Liveblogging Harry Potter, Part 2

Well, I suppose this hardly qualifies as liveblogging anymore, as I’ve read over 300 pages since my last update, but such petty details notwithstanding, below are some more thoughts I’ve had while reading.

  • Liveblogging Harry Potter, Part 1: My first post covers initial thoughts and approximately the first 200 pages.
  • Magic Security: A tongue-in-cheek, yet strangely serious evaluation of a security measure suggested by the Ministry of Magic, using a muggle method of analysis.
  • Two more Harry Potter conventions have made an appearance at this point: Quiddich and teenage romance. I’ve never been too impressed with the game of Quiddich, but its appearances are brief and they do play a role in some of the subplots, so as not to be disconnected or boring (as I sometimes felt they were in previous books). Since Goblet of Fire, the Potter books have had more and more romantic encounters. There is, of course, the romantic tension between Ron and Hermione, which is alive and well in this sixth volume of the series, despite Ron’s boneheaded pursuit of Lavender Brown (and the resulting row with Hermione that results). It’s getting increasingly obvious that they’re going to get it on pretty soon (and it was obvious two books ago, so we’re getting darn close to definite here). Harry, too, has a new love interest, but he honorably realizes that she is “out of bounds,” and we have thankfully not had to endure much about that just yet. Harry, for his part, seems to have become quite mature and genuinely seems to have gained at least some self-confidence and composure, even under fire (a welcome change from his hyper-grumpy days in the last book). As the Michelle Pauli at the Guardian notes (warning: many more spoilers there than here) about the romantic storylines, Rowling is forced to compromise between raging hormones and a younger audience. It works reasonably well enough, but it perhaps leaves something to be desired. But at least she seems to be hitting a better tone with this book than with her previous effort (in terms of love interests and just about every other aspect of the story).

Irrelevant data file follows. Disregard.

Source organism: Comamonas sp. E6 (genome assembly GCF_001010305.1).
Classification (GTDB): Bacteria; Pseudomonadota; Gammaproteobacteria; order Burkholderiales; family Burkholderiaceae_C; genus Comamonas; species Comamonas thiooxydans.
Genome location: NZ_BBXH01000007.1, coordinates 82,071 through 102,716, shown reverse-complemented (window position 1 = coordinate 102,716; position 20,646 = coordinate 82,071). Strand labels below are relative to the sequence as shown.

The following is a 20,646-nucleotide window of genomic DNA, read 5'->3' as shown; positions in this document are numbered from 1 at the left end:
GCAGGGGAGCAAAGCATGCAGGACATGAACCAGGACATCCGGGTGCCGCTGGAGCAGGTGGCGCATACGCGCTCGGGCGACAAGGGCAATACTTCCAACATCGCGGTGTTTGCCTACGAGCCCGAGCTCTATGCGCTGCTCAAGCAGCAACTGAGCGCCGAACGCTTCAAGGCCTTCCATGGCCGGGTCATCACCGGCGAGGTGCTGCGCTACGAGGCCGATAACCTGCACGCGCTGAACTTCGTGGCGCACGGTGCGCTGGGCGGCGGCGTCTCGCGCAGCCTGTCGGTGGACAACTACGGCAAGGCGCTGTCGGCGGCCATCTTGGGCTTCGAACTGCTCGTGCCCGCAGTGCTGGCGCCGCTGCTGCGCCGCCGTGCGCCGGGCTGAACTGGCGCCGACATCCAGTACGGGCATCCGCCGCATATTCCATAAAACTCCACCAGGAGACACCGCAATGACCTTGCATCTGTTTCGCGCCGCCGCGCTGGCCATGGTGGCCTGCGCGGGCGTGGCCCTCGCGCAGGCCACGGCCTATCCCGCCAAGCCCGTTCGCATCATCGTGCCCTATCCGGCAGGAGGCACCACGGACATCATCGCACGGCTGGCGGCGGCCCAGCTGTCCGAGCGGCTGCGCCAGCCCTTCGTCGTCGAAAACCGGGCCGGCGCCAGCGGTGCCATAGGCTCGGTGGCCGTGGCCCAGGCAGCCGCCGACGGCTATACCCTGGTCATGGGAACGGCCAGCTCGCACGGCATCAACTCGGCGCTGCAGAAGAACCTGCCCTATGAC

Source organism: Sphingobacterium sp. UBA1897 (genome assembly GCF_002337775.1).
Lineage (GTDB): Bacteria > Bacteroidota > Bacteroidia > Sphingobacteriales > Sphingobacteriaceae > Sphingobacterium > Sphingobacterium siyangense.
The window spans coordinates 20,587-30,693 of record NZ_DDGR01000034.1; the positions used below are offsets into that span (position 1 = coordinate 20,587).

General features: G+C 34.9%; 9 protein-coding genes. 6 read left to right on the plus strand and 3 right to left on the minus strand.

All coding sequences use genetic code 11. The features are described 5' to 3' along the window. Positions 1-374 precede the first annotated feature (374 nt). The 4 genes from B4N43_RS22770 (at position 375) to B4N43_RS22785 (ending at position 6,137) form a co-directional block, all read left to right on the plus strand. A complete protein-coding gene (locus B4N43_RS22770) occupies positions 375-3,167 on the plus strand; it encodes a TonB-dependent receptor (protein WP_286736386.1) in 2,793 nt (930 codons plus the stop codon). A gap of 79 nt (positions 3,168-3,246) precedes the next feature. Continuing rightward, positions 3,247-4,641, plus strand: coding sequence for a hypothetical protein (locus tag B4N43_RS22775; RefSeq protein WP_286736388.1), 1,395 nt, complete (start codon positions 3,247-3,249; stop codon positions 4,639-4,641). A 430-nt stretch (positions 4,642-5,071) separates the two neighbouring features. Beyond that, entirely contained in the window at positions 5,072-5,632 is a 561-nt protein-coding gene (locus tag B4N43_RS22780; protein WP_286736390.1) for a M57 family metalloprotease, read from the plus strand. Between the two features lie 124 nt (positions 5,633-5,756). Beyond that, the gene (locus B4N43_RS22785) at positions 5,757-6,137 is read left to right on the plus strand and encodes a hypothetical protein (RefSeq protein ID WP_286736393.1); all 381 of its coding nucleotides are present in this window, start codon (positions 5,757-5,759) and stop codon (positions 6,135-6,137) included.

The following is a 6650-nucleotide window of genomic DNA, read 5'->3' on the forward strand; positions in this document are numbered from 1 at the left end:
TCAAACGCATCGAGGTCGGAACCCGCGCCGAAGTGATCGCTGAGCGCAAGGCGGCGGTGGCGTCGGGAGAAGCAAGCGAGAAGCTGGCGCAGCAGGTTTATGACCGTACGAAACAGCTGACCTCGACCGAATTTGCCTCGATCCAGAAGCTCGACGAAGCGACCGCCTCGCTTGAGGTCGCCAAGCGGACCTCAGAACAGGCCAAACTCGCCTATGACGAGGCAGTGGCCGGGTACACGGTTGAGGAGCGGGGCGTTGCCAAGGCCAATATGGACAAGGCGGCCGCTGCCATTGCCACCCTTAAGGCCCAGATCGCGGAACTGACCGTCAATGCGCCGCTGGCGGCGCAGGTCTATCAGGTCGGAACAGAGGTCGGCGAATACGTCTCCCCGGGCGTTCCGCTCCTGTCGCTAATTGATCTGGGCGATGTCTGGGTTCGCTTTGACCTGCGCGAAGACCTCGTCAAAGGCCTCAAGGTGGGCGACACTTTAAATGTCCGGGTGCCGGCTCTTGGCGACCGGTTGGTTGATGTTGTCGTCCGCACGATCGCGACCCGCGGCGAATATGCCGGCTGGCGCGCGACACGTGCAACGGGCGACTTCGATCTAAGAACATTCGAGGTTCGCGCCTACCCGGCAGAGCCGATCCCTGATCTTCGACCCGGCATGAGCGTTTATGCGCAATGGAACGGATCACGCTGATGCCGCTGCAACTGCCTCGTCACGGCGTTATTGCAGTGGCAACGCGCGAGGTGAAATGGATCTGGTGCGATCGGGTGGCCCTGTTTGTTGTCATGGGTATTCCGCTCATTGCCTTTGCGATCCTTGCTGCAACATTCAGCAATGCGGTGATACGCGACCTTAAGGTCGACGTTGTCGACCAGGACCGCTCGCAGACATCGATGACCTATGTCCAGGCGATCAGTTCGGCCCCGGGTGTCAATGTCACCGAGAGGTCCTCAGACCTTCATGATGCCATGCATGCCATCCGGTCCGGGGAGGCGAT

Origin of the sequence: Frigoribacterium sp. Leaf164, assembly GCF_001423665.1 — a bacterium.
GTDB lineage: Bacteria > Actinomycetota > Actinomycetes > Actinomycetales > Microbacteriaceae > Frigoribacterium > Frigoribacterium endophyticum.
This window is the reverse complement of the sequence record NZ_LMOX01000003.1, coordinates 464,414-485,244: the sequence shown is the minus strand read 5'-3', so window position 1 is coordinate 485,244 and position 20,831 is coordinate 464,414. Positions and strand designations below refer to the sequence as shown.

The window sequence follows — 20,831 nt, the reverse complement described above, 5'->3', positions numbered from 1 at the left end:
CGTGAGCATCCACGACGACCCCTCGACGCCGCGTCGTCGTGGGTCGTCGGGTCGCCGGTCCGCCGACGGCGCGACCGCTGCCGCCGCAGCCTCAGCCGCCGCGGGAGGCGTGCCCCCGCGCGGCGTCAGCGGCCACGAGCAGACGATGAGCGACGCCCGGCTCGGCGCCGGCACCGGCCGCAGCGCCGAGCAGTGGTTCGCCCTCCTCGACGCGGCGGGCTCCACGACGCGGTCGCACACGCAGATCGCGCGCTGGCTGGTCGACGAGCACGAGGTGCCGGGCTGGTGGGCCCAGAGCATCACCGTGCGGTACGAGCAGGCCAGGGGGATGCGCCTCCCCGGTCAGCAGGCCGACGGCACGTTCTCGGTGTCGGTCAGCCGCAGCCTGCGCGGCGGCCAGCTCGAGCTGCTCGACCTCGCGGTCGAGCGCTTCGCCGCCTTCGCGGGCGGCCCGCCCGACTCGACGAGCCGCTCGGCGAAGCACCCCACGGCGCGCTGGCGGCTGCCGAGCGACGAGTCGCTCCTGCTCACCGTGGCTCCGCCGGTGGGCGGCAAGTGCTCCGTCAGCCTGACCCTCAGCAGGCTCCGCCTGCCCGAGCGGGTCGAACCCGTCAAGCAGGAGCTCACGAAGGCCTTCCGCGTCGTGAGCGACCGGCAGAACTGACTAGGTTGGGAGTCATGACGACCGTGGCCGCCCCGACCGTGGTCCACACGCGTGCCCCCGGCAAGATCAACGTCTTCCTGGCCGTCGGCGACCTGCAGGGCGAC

• Am I the only one who finds the characterization of the Vampire Sanguini at Slughorn’s Christmas party absolutely hilarious? It’s but a few paragraphs (on page 316 in my edition), but I honestly would like to know more about that situation…
  • About 500 pages in, and it seems that Rowling isn’t really going to tell a self-contained story here. I mentioned before that numerous sub-plots and mysteries had presented themselves, and that is very true (none more compelling than the glimpses into Voldemort’s fascinating past), but there doesn’t seem to be much of a narrative here. Oddly, it’s working. This book feels like it’s simply laying the groundwork for the seventh and final book, which one assumes will contain the penultimate confrontation with Voldemort. But again, it works and I find the pages flying by. The only reason I haven’t finished is that I’ve intentionally been trying to draw out the reading of the book. Of course, much could happen with 100 pages to go. It’s not as if we’ve learned very much about this titular half blood prince (though we’ve been given certain disturbing hints). I expect to be finished tomorrow night.
  • Horcruxes! An interesting, if not especially novel, concept. It strikes me that, unlike some other series, Rowling actually did have some sort of plan for these books. The Horcruxes don’t seem tacked-on in the way that, for example, some things were in Stephen King’s Dark Tower series. (Or, grandaddy of all tacked-on mistakes: midi-chlorians.)

More to come! I anticipate finishing the book off tomorrow night. Until then…